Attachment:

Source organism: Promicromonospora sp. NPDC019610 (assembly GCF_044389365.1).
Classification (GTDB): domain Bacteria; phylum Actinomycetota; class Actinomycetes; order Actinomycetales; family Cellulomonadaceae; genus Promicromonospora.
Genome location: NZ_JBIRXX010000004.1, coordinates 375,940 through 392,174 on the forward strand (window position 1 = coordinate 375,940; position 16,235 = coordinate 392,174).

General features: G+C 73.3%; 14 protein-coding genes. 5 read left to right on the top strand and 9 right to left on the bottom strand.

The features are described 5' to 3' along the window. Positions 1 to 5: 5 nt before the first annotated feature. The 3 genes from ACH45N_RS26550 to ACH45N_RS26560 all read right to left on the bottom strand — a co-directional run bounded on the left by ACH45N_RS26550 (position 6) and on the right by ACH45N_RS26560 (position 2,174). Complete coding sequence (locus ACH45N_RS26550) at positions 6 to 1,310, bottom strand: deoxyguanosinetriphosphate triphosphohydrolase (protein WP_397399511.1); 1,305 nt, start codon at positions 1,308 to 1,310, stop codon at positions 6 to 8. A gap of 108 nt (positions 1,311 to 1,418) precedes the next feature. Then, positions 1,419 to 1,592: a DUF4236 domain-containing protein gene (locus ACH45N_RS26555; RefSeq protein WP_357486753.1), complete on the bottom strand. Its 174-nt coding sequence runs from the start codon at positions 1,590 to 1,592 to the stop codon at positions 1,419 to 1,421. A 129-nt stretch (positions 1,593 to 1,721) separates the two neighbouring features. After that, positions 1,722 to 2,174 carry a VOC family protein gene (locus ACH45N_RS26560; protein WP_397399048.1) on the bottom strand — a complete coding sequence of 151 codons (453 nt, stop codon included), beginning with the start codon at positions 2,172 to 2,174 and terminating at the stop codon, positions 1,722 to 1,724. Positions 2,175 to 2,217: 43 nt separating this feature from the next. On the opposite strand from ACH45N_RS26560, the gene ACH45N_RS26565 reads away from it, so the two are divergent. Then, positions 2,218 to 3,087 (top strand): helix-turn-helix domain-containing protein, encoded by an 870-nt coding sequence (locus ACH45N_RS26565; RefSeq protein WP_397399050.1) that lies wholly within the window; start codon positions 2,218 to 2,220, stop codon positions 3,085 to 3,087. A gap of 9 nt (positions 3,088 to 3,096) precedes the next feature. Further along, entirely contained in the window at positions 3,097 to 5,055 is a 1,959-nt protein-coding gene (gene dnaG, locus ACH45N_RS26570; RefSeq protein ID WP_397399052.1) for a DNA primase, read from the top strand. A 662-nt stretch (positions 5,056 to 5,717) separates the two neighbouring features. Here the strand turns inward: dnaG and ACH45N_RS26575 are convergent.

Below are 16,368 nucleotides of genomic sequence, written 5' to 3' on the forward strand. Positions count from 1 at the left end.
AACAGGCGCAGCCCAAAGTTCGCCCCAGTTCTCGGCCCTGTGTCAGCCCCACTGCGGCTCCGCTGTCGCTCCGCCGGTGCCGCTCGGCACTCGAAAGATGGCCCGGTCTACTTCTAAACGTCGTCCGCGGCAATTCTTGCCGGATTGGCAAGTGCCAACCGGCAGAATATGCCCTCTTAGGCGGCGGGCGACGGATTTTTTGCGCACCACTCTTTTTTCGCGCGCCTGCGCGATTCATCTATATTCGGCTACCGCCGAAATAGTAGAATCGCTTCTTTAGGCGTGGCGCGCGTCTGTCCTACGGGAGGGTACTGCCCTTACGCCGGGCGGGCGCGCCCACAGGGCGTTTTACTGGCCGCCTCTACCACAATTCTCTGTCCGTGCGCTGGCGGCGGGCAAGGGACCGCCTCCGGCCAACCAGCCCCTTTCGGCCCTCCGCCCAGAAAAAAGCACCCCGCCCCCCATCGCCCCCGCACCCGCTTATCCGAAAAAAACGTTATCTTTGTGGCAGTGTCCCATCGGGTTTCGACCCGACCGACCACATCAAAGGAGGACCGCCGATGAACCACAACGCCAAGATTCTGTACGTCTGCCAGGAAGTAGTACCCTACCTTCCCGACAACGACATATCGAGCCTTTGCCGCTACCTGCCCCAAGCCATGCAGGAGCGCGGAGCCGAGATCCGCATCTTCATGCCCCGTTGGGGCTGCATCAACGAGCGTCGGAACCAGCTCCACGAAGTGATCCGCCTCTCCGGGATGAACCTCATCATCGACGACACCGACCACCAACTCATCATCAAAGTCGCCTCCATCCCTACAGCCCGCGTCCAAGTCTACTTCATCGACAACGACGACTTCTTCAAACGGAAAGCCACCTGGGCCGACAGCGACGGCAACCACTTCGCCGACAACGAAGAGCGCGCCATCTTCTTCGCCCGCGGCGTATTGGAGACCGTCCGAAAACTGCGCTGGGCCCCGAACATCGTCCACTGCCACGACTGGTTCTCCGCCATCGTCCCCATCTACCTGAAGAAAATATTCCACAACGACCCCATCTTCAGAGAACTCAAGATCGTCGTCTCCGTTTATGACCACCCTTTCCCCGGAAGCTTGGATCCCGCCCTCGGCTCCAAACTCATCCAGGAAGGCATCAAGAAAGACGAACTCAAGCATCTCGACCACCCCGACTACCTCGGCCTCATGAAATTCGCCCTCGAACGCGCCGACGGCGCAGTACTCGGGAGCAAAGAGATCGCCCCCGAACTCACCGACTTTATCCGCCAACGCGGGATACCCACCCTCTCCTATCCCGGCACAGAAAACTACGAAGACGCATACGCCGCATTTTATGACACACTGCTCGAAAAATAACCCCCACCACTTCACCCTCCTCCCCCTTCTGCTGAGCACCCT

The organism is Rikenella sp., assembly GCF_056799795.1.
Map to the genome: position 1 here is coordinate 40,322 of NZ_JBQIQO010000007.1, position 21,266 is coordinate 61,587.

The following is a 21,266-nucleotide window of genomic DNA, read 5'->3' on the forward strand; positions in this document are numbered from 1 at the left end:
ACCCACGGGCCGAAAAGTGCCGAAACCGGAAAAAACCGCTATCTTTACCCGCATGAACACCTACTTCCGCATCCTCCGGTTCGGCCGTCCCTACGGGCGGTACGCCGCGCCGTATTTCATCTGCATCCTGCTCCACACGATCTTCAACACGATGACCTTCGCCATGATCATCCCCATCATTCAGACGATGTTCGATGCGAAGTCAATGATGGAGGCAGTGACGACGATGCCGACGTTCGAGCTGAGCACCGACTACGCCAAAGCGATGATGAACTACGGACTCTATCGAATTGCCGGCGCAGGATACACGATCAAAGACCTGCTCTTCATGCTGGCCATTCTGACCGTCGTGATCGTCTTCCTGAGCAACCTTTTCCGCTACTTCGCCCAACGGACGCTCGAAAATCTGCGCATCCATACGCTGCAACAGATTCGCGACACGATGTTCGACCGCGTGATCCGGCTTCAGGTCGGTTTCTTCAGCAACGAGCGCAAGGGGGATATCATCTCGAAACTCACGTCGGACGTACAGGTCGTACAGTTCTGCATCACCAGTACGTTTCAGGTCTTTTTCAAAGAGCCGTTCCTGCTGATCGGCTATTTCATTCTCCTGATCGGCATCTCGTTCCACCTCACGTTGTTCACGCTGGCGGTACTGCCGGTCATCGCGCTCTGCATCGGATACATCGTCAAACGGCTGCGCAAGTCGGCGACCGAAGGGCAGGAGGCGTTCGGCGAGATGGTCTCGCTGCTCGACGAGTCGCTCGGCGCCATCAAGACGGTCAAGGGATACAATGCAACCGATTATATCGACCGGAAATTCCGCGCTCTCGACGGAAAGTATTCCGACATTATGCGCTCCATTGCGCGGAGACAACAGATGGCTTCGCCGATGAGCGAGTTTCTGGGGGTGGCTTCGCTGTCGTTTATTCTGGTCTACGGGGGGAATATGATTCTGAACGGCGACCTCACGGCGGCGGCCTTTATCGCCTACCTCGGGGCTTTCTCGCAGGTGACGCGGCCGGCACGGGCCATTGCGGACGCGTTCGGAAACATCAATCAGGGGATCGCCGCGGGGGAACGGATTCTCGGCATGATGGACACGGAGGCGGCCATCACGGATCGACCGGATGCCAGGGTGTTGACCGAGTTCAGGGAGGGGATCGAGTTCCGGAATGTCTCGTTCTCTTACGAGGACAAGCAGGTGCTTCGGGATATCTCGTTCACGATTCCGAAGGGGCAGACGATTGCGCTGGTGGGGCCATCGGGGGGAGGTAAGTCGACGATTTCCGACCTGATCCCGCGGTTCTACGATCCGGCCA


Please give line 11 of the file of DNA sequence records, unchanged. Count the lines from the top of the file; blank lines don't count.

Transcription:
ACCCACGGGCCGAAAAGTGCCGAAACCGGAAAAAACCGCTATCTTTACCCGCATGAACACCTACTTCCGCATCCTCCGGTTCGGCCGTCCCTACGGGCGGTACGCCGCGCCGTATTTCATCTGCATCCTGCTCCACACGATCTTCAACACGATGACCTTCGCCATGATCATCCCCATCATTCAGACGATGTTCGATGCGAAGTCAATGATGGAGGCAGTGACGACGATGCCGACGTTCGAGCTGAGCACCGACTACGCCAAAGCGATGATGAACTACGGACTCTATCGAATTGCCGGCGCAGGATACACGATCAAAGACCTGCTCTTCATGCTGGCCATTCTGACCGTCGTGATCGTCTTCCTGAGCAACCTTTTCCGCTACTTCGCCCAACGGACGCTCGAAAATCTGCGCATCCATACGCTGCAACAGATTCGCGACACGATGTTCGACCGCGTGATCCGGCTTCAGGTCGGTTTCTTCAGCAACGAGCGCAAGGGGGATATCATCTCGAAACTCACGTCGGACGTACAGGTCGTACAGTTCTGCATCACCAGTACGTTTCAGGTCTTTTTCAAAGAGCCGTTCCTGCTGATCGGCTATTTCATTCTCCTGATCGGCATCTCGTTCCACCTCACGTTGTTCACGCTGGCGGTACTGCCGGTCATCGCGCTCTGCATCGGATACATCGTCAAACGGCTGCGCAAGTCGGCGACCGAAGGGCAGGAGGCGTTCGGCGAGATGGTCTCGCTGCTCGACGAGTCGCTCGGCGCCATCAAGACGGTCAAGGGATACAATGCAACCGATTATATCGACCGGAAATTCCGCGCTCTCGACGGAAAGTATTCCGACATTATGCGCTCCATTGCGCGGAGACAACAGATGGCTTCGCCGATGAGCGAGTTTCTGGGGGTGGCTTCGCTGTCGTTTATTCTGGTCTACGGGGGGAATATGATTCTGAACGGCGACCTCACGGCGGCGGCCTTTATCGCCTACCTCGGGGCTTTCTCGCAGGTGACGCGGCCGGCACGGGCCATTGCGGACGCGTTCGGAAACATCAATCAGGGGATCGCCGCGGGGGAACGGATTCTCGGCATGATGGACACGGAGGCGGCCATCACGGATCGACCGGATGCCAGGGTGTTGACCGAGTTCAGGGAGGGGATCGAGTTCCGGAATGTCTCGTTCTCTTACGAGGACAAGCAGGTGCTTCGGGATATCTCGTTCACGATTCCGAAGGGGCAGACGATTGCGCTGGTGGGGCCATCGGGGGGAGGTAAGTCGACGATTTCCGACCTGATCCCGCGGTTCTACGATCCGGCCA